Ethiopia + 7 more

Desert Locust situation update - 18 January 2021

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© FAO

Swarms continue to invade Kenya

In the Horn of Africa, aerial and ground control operations continue against highly mobile swarms in Ethiopia and -Kenya, and hopper bands and mature swarms in northern Somalia.

In Ethiopia, immature swarms that were previously concentrated along the eastern side of the Harar Highlands in Oromia region have now spread throughout the region to the east of the Rift Valley. Immature swarms are also moving northwards along the Rift Valley in SNNP region. Other swarms remain concentrated between Harar, Jijiga, and Dire Dawa where at least one swarm was reported copulating. Additional swarms are likely to appear in the Rift Valley south of Adama. The swarms will mature and lay eggs once rains fall.

In Somalia, breeding continues in the northwest and northeast where mature swarms and hopper bands are present in areas that received good rains from cyclone Gati in late November. Immature swarms continue to move south of the Shebelle River towards Kenya.

In Kenya, several immature swarms are arriving every day and spreading west throughout northern and central areas. Swarms have now been seen in seven counties (Wajir, Garissa, Marsabit, Samburu, Laikipia, Isiolo, Meru North) compared to four last week. A few swarms are starting to mature. In the southeast, hopper bands are present near Taita Taveta and on the coast that could form swarms shortly.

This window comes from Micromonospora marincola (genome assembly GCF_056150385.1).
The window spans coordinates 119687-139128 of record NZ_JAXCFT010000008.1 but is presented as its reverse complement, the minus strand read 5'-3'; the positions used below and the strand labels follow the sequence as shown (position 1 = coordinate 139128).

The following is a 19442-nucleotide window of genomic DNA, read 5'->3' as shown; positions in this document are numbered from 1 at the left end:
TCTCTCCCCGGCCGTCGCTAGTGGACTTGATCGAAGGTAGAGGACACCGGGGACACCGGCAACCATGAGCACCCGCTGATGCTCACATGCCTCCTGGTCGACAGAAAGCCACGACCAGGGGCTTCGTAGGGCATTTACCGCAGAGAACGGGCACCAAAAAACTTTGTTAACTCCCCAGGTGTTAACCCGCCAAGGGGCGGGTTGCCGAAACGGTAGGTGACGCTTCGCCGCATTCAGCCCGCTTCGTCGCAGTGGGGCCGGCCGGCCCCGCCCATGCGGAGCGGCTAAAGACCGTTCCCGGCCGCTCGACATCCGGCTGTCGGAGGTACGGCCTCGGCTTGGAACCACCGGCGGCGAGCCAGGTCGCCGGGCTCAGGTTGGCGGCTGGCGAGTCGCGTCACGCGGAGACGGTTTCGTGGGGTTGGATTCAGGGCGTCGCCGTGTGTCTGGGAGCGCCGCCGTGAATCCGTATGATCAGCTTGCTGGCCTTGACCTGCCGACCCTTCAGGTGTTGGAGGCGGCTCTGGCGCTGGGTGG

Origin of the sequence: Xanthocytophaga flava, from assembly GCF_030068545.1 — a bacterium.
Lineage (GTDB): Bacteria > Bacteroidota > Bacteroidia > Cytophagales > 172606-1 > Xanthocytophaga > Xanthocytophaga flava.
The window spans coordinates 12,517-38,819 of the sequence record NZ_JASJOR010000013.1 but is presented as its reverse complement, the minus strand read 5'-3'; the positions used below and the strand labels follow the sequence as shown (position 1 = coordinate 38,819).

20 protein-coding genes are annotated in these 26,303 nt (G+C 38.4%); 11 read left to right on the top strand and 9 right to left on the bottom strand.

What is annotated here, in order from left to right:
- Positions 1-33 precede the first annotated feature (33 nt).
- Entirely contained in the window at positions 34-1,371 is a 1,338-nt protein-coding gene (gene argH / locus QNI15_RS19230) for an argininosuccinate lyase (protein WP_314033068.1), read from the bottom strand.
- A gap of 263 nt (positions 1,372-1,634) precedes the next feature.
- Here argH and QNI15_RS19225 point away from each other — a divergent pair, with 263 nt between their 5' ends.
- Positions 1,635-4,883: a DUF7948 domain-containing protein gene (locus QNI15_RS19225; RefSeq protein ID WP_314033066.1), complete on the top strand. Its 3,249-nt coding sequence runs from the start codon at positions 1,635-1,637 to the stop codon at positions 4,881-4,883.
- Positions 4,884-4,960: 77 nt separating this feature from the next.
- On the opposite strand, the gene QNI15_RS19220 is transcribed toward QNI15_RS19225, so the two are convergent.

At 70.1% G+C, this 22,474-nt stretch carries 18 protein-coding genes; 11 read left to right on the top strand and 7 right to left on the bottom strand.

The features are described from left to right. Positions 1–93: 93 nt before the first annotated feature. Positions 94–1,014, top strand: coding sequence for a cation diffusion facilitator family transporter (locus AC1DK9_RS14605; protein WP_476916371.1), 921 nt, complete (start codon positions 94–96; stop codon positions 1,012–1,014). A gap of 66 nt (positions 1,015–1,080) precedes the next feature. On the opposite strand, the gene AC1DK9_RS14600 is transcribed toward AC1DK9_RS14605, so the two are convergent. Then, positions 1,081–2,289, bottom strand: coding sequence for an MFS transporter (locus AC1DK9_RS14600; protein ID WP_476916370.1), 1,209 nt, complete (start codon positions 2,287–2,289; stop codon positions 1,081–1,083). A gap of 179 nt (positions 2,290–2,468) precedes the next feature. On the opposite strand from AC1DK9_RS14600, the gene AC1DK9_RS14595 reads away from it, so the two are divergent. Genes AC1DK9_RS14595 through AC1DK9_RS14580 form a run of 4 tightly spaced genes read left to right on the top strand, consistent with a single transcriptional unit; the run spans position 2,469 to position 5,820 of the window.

As conditions remain dry in some areas, the swarms are expected to disperse throughout southern Ethiopia and north-central Kenya. Any rainfall that occurs in the coming weeks while cause swarms to mature and lay eggs that will hatch and give rise to hopper bands during February and March.

Winter breeding continues along both sides of the Red Sea. In Yemen, maturing swarms appeared in the highlands west of Sana’a most likely coming from inaccessible areas on the coast and elsewhere. Scattered adults are present along the Red Sea and Gulf of Aden coastal plains but do not require control. In Saudi Arabia, control operations are in progress against mainly second instar hopper groups and a few bands along the coast from Jizan to Lith, extending nearly to Duba on the north coast. In Sudan, control teams are treating hopper bands along the Atbara River, on the coast near Eritrea and, mixed with groups of adults, along Wadi Oko/Diib in the northeast near Egypt. In Eritrea, hopper groups and bands are being treated on the northern coast.

All countries should maintain maximum efforts in conducting the necessary survey and control operations to reduce further migration and breeding.